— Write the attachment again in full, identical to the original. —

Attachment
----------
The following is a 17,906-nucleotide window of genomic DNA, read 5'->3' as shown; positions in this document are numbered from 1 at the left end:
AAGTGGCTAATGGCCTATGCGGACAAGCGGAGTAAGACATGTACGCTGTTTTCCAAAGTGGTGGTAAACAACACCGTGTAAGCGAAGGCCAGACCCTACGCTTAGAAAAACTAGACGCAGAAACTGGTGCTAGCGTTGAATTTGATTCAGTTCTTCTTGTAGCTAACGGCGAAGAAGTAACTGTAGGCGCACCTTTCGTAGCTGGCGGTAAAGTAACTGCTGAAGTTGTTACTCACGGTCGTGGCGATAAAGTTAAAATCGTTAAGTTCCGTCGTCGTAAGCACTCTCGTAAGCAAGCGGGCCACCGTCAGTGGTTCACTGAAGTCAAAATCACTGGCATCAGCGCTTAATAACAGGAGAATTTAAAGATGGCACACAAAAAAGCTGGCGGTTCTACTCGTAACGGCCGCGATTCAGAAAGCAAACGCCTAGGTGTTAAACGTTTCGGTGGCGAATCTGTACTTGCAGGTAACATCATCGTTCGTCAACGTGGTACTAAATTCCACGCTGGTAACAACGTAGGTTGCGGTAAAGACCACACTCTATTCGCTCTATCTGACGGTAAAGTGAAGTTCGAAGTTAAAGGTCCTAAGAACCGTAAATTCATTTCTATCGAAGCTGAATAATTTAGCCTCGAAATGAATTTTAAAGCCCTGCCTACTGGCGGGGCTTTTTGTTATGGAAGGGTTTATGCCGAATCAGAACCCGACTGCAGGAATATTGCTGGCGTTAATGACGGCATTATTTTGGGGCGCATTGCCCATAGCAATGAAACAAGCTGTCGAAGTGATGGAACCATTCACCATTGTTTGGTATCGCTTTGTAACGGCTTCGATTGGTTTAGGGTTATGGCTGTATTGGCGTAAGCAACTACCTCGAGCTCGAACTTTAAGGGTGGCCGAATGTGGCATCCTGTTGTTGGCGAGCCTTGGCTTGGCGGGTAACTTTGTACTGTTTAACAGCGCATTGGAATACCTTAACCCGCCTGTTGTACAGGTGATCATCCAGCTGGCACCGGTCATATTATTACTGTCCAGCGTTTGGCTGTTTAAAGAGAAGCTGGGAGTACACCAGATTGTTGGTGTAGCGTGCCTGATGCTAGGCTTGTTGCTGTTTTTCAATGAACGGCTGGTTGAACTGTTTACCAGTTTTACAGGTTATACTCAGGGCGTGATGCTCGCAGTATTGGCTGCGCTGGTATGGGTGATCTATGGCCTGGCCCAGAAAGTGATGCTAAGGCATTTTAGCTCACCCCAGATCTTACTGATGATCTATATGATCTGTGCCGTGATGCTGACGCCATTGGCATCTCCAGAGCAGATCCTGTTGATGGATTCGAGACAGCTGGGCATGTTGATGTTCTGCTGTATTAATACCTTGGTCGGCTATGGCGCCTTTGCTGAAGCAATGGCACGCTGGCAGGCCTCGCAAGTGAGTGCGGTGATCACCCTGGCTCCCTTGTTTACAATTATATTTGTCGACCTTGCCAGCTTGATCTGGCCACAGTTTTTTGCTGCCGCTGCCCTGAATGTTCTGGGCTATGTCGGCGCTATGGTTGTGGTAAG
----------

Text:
The following is a 17,906-nucleotide window of genomic DNA, read 5'->3' as shown; positions in this document are numbered from 1 at the left end:
AAGTGGCTAATGGCCTATGCGGACAAGCGGAGTAAGACATGTACGCTGTTTTCCAAAGTGGTGGTAAACAACACCGTGTAAGCGAAGGCCAGACCCTACGCTTAGAAAAACTAGACGCAGAAACTGGTGCTAGCGTTGAATTTGATTCAGTTCTTCTTGTAGCTAACGGCGAAGAAGTAACTGTAGGCGCACCTTTCGTAGCTGGCGGTAAAGTAACTGCTGAAGTTGTTACTCACGGTCGTGGCGATAAAGTTAAAATCGTTAAGTTCCGTCGTCGTAAGCACTCTCGTAAGCAAGCGGGCCACCGTCAGTGGTTCACTGAAGTCAAAATCACTGGCATCAGCGCTTAATAACAGGAGAATTTAAAGATGGCACACAAAAAAGCTGGCGGTTCTACTCGTAACGGCCGCGATTCAGAAAGCAAACGCCTAGGTGTTAAACGTTTCGGTGGCGAATCTGTACTTGCAGGTAACATCATCGTTCGTCAACGTGGTACTAAATTCCACGCTGGTAACAACGTAGGTTGCGGTAAAGACCACACTCTATTCGCTCTATCTGACGGTAAAGTGAAGTTCGAAGTTAAAGGTCCTAAGAACCGTAAATTCATTTCTATCGAAGCTGAATAATTTAGCCTCGAAATGAATTTTAAAGCCCTGCCTACTGGCGGGGCTTTTTGTTATGGAAGGGTTTATGCCGAATCAGAACCCGACTGCAGGAATATTGCTGGCGTTAATGACGGCATTATTTTGGGGCGCATTGCCCATAGCAATGAAACAAGCTGTCGAAGTGATGGAACCATTCACCATTGTTTGGTATCGCTTTGTAACGGCTTCGATTGGTTTAGGGTTATGGCTGTATTGGCGTAAGCAACTACCTCGAGCTCGAACTTTAAGGGTGGCCGAATGTGGCATCCTGTTGTTGGCGAGCCTTGGCTTGGCGGGTAACTTTGTACTGTTTAACAGCGCATTGGAATACCTTAACCCGCCTGTTGTACAGGTGATCATCCAGCTGGCACCGGTCATATTATTACTGTCCAGCGTTTGGCTGTTTAAAGAGAAGCTGGGAGTACACCAGATTGTTGGTGTAGCGTGCCTGATGCTAGGCTTGTTGCTGTTTTTCAATGAACGGCTGGTTGAACTGTTTACCAGTTTTACAGGTTATACTCAGGGCGTGATGCTCGCAGTATTGGCTGCGCTGGTATGGGTGATCTATGGCCTGGCCCAGAAAGTGATGCTAAGGCATTTTAGCTCACCCCAGATCTTACTGATGATCTATATGATCTGTGCCGTGATGCTGACGCCATTGGCATCTCCAGAGCAGATCCTGTTGATGGATTCGAGACAGCTGGGCATGTTGATGTTCTGCTGTATTAATACCTTGGTCGGCTATGGCGCCTTTGCTGAAGCAATGGCACGCTGGCAGGCCTCGCAAGTGAGTGCGGTGATCACCCTGGCTCCCTTGTTTACAATTATATTTGTCGACCTTGCCAGCTTGATCTGGCCACAGTTTTTTGCTGCCGCTGCCCTGAATGTTCTGGGCTATGTCGGCGCTATGGTTGTGGTAAG